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Difference between SWOT, PEST, STEEP and STEEPLE Analysis

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When you run a business, making the most of it becomes the prime purpose of life. Both big and small business owners need to conduct various analyses. There are many methods, which help to conclude about the firm’s current state before taking an informed decision. SWOT analysis is perhaps the most commonly used technique. STEEP, STEEPLE, and PEST are also used by individuals and companies.

Before I discuss the other methods, I would like to talk about SWOT.

SWOT analysis often talks of the basics of business. People see it as so important because the method evaluates a project or business venture’s strengths, weaknesses, opportunities, and threats. The initials of these factors make up the acronym SWOT.

Business owners or project managers apply this structured planning method to know where their venture stands. The analysis’ benefit is not limited to companies or industries only. You can carry out SWOT for products, places, and even people too. Both new and existing businesses can use it.

The process involves stating the business goal. The aim of SWOT is to identify the favorable and unfavorable internal and external factors to reach the goal. You can call the degree to which a firm’s internal environment matches with its external environment as strategic fit.

Strengths:

Assess the characteristics of your business that give it an advantage over the others in this step. Questions like the following are often asked when considering Strengths:

  • What does your business do better than others?
  • What advantages does it have?
  • What lowest-cost or unique resources do you have which others do not?
  • What does the market think your strengths are?
  • What factors help you sell products?
  • What is your Unique Selling Proposition?

Weaknesses:

These are characteristics that place the business at a disadvantage when compared to others. Answer the following questions:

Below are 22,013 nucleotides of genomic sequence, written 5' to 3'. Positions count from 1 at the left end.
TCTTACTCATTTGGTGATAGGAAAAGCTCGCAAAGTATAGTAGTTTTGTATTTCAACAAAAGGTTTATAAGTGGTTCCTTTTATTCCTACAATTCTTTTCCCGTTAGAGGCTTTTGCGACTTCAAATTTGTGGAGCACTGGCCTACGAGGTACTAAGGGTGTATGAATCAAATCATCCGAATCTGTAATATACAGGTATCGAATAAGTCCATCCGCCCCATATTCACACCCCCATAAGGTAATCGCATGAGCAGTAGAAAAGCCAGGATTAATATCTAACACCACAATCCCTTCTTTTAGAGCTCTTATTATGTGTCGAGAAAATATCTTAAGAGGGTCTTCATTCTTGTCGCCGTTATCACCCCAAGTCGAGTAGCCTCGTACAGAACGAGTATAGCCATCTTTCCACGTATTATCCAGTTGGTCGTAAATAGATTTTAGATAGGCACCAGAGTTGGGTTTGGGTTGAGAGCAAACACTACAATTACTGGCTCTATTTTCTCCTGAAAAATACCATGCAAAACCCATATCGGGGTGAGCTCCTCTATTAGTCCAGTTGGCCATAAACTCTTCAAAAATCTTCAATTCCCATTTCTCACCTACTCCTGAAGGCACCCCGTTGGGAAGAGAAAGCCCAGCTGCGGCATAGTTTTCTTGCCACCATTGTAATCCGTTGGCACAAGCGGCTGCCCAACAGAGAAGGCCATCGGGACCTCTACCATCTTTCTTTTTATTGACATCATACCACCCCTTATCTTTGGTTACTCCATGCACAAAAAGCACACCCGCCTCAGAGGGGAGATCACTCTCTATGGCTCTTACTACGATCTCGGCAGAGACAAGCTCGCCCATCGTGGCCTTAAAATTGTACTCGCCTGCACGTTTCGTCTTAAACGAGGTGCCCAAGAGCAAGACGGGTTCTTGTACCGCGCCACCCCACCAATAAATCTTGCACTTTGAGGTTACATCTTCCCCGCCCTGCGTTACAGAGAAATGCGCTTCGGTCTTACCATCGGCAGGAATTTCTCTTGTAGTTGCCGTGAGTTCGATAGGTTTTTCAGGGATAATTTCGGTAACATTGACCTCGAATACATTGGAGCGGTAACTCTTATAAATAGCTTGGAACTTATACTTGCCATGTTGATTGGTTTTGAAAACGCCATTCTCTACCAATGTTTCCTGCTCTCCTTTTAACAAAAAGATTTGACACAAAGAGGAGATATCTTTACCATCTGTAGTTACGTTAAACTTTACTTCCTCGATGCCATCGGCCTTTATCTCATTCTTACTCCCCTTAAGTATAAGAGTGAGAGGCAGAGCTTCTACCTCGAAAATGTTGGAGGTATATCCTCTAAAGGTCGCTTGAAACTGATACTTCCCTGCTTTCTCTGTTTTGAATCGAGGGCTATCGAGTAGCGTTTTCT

• What could your business improve?
  • What should the firm avoid?
  • What does the market think your weaknesses are?
  • What factors could lose you sales?

Opportunities:

In this part, consider elements that the project could profit from. The 2 most important questions to ask in this section are:

  • What good opportunities can you think of?
  • What are some interesting trends in the market?

Threats:

Find out what elements in the environment could cause trouble for your business or project. Some of the questions you can ask here are:

  • What are the obstacles?
  • What are the competitors doing?
  • Are the quality standards or specifications for your products, services or job changing?
  • Is technological advancement threatening firm’s position?
  • Do you have cash-flow problems or bad debt?
  • Could your weaknesses threaten your business seriously?

There are other tools used to find out an organization’s current status and position. PEST, STEEP, and STEEPLE analysis help assess the company’s external environment and current role. All have the same goal and you can perform them, in the same way. You can use them for future planning and strategic management. Which one of them you will choose depends on the nature of your business or project.

A traditional SWOT analysis would take the context of STEEP and STEEPLE to analyze how certain factors may impact. It is often conducted with either STEEP or STEEPLE analysis. Many think it is an interesting exercise.

PEST analysis studies 4 dimensions, like SWOT. The factors considered in PEST are Political, Economical, Social, and Technological. It is a precise analysis that helps to understand how each of the factors impacts business.  It studies the opportunities and threats section of SWOT, but in more detail.